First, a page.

SpaceX appears to have entered the final stages of assembly of its fourth full-scale Starship prototype with a fifth ship already close on its heels, suggesting that the South Texas rocket factory may be close to achieving CEO Elon Musk’s lofty production goals just weeks after he set them.
Known as SN4, short for the fourth serial production vehicle, SpaceX continues to build full-scale rocket prototypes – following Starship SN1, SN2, and SN3 – in a matter of weeks. While both SN1 and SN3 were destroyed during their first major tests on February 29th and April 3rd, the almost unbelievable speed of SpaceX’s Starship production suggests that each prototype is being built for pennies on the dollar compared to any traditional aerospace effort.
That speed also means that any single failure should cause no more than a few weeks of delays, assuming the failure mode can be quickly identified and rectified. Along those lines, at the same time as Starship SN4 is likely no more than a day or two away from its final stacking milestone, numerous large parts for the next prototype – Starship SN5 – have also been spotted in the late stages of fabrication. This is great news for the next few weeks of Starship development.
In simple terms, the appearance of multiple partially-completed Starship SN5 parts suggests that even if Starship SN4 soon follows in the footsteps of its predecessors and fails in the early stages of testing, another ship should be ready to take its place just a few weeks later. This has been SpaceX’s strategy for the last several months. Less than nine days after Starship SN1 was destroyed during testing, Starship SN2 – turned into a dedicated test tank instead of a full ship – successfully passed tests confirming that the flaw that destroyed SN1 had already been fixed.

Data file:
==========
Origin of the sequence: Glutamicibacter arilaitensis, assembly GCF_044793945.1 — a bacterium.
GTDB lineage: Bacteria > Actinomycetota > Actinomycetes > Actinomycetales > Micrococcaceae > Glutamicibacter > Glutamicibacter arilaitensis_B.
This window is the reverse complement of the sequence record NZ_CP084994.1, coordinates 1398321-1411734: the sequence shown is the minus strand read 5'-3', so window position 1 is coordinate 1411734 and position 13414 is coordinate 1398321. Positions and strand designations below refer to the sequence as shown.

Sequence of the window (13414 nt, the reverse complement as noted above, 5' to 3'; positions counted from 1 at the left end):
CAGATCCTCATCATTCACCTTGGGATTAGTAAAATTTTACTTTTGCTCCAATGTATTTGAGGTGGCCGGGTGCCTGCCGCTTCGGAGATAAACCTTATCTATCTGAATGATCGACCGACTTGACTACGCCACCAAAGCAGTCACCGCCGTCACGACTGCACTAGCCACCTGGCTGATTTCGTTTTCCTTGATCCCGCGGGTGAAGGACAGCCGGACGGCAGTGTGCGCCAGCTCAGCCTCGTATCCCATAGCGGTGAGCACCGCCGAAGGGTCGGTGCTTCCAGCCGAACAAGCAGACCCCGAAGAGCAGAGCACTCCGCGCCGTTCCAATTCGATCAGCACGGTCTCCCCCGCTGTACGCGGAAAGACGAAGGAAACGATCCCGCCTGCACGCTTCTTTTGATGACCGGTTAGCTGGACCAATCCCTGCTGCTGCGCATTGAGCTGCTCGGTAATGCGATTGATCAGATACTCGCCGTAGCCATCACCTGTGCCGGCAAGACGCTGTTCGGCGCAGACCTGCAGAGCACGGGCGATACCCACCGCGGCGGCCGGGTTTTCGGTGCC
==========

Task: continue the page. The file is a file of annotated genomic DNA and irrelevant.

Less than three weeks after SN2’s successful test campaign, SpaceX wrapped up Starship SN3 assembly and rolled the building-sized rocket to the launch pad on March 29th, five days before it failed during its second cryogenic proof test.
At its current rate of assembly, Starship SN4 should also be ready to head to the launch pad less than three weeks after SN3 was lost during testing and should be physically complete within a matter of days. By all appearances, Starship SN5 is currently where SN4 was around the end of March, suggesting that SN5 is just two weeks behind its older sibling.
As of April 15th, SpaceX teams are working to stack Starship SN4’s engine section atop a final pair of rings known as the rocket’s skirt. Possibly reused from the late Starship SN3 prototype, once SpaceX has fully assembled the engine section and skirt, one final stack will be needed to complete the rocket’s tank section.
Ultimately, it appears that SpaceX – less than five prototypes into a wholly new production line – is already close to build a Starship every other week, while Musk’s near-term goal is to complete one every week by the end of 2020. At the same time, Starship SN4 is likely just a handful of days away from being transported to the launch pad for its first test campaign.
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